Filled with colorful characters and larger-than-life personalities—who often led the charge with an anything’s-possible spirit—Nevada history speaks. Uncover the history and heritage of the Silver State, spanning stories from the Great Basin’s first residents and early European exploration, the forging of the California Trail and the Transcontinental Railroad, silver strikes felt ‘round the United States—and world—and more. Get to know Pony Express riders, tour the world’s last great gold and silver camps, go inside an architectural wonder of the modern world, witness the rise of Las Vegas, the Biggest Little City in the World, and dozens of historic Nevada towns and more—and you’re sure to find, Nevada sets itself apart even more than you already thought.
Nevada History & Heritage
The First to Call Nevada’s Great Basin Home
From the Fremont people and the Ancestral Puebloans to the Western Shoshone and Northern Paiutes, Nevada’s Great Basin has been home to American Indians for tens of thousands of years. A seafloor turned high desert, with all waters running inland and no outlet to an ocean, much of northern Nevada was once mostly covered in a prehistoric sea named Glacial Lake Lahontan. Since most valleys were once filled with water, and declining water levels formed marshland habitats, a large portion of Nevada’s first people lived in and around these areas, utilizing them as life sources for water, as well as hunting the plentiful birds and animals that were drawn to them.
The Northern Paiute and Western Shoshone lived in the Carson and Humboldt Sinks—an area east of Fallon and southeast of Lovelock—as well as central Nevada’s Big Smoky Valley. The Fremont peoples lived on the outskirts of modern day Great Basin National Park, while the Ancestral Pueblo took shelter in the Mojave Desert in and around Moapa and the Las Vegas valleys.
By the early 1900s, federal officials had designated dozens of Indian reservations throughout Nevada, including Duck Valley, Pyramid Lake, and Walker River to name a few. During that same time frame the federal government also created hundreds of boarding schools throughout the United States where American Indian children were forcefully relocated to be assimilated into mainstream American culture. One of these schools—the Stewart Indian School’s historic grounds—still stands in Carson City today, and represented 200 tribal nations from all over the west during the 90 years it was open. Its challenging historical trajectory and meaning is now reclaimed, serving has headquarters of the Nevada Indian Commission, housing a beautifully-done museum and cultural center.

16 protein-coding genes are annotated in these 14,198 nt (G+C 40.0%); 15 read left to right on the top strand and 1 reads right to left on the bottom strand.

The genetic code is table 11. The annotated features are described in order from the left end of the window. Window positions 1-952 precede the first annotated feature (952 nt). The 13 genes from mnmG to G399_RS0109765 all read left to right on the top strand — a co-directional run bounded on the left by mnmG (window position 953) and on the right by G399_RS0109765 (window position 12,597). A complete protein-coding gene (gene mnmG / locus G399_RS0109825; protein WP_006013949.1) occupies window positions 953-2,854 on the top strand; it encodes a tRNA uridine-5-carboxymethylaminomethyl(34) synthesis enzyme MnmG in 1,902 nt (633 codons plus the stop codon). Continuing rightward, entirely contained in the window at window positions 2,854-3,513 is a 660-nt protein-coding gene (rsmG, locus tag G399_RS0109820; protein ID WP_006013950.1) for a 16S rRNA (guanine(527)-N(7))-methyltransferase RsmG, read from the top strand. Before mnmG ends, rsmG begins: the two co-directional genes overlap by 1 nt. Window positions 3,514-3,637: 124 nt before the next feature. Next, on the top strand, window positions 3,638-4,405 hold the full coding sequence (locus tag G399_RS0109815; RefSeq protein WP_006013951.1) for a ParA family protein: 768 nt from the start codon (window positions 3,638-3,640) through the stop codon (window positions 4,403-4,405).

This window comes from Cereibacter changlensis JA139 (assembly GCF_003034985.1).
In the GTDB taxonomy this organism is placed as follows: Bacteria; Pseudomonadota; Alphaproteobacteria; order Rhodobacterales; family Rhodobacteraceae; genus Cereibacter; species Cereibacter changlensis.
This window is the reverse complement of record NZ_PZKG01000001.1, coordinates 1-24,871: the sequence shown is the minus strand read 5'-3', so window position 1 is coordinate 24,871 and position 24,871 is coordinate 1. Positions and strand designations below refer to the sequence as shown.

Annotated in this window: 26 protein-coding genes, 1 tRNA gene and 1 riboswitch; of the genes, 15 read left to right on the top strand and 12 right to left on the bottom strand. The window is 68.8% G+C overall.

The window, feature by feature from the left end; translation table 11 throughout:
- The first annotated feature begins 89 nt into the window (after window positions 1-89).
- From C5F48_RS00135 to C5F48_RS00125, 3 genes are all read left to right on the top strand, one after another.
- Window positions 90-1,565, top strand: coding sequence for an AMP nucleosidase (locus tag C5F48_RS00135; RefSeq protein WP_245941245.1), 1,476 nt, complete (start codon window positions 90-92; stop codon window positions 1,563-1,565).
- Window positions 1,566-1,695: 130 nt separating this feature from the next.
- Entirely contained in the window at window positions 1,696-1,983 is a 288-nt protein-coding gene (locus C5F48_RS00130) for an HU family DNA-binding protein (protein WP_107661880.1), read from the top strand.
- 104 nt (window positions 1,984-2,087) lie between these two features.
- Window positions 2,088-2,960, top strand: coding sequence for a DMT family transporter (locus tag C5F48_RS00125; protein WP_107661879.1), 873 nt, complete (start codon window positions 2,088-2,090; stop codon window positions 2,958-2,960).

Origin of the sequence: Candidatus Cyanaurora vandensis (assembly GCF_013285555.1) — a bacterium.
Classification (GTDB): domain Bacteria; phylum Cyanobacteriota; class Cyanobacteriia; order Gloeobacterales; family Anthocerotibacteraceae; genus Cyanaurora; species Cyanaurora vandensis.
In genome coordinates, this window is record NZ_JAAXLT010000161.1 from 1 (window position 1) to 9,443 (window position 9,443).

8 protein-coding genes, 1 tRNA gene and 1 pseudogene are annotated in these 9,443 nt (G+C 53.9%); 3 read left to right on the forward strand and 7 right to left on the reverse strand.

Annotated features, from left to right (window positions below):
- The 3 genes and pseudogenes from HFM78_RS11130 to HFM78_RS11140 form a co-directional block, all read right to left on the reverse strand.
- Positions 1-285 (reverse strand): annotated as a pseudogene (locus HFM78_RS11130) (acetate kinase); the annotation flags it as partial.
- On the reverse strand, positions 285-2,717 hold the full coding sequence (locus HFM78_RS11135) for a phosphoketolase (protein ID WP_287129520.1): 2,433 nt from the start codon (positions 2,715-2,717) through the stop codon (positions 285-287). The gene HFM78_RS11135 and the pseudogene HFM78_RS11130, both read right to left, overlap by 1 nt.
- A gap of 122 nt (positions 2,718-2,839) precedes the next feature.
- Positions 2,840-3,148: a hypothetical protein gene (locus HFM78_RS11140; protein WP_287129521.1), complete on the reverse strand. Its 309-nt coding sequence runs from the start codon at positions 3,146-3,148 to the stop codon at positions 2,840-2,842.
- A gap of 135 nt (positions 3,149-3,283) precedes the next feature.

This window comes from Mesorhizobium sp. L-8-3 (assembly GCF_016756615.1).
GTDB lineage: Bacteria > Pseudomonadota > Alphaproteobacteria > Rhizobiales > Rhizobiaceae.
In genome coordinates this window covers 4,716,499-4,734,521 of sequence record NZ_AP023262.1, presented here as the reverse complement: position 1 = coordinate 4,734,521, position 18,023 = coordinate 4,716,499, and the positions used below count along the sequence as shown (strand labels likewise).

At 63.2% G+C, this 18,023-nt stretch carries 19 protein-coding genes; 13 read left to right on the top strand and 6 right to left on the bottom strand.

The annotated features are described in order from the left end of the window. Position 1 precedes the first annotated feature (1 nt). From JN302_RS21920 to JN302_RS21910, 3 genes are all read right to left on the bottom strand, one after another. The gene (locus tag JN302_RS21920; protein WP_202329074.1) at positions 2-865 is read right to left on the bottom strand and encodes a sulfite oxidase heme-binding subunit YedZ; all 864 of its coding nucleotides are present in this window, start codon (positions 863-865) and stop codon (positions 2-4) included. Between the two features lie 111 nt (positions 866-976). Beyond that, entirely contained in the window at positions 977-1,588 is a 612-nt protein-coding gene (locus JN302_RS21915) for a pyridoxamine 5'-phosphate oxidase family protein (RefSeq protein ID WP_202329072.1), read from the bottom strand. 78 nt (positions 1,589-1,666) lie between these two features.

From the Washoe to the Winnemucca, Battle Mountain, Goshute nations and beyond, there are 27 Indian Reservations, Bands, and Colonies in Nevada today.
Early European Exploration & Settlement in Nevada
Although several European-descended explorers would eventually travel to the Nevada territory, the first and most famous to map and document the Great Basin and Sierra Nevada regions was John C. Fremont. Following the Humboldt River, Fremont surveyed Nevada’s hundreds of basins and mountain ranges through many expeditions of the West. During his second expedition, he invited Kit Carson as a professional guide to help him navigate; together, they traversed Pyramid Lake and Lake Tahoe.
Their many subsequent treks throughout the West spanned more than a decade, from 1833 through 1844. Soon enough, droves of pioneers began making their way west to start new lives in the places these famous explorers surveyed, following Westward Expansion trails like the California Trail, including the famous Donner Party, who would make their ill-fated trek through Nevada in 1846. Today, many Nevada place names tip their hats to the role John C. Fremont and Kit Carson played in paving the way for the region’s eventual settlement, including Nevada’s capital city, Carson City, Las Vegas’ Fremont Street, and many more.
The Comstock Lode & Becoming the Silver State
The California gold fields called more settlers west by the 1850s, bringing thousands upon thousands more pioneers to the Nevada Territory in hopes of finding fast fortunes. Nevada’s first permanent settlement was established, set against the foothills of the eastern Sierra Nevada in 1851. Under the direction of Utah governor Brigham Young, Nevada’s first non-native settlement was Mormon Station, which later became known as Genoa.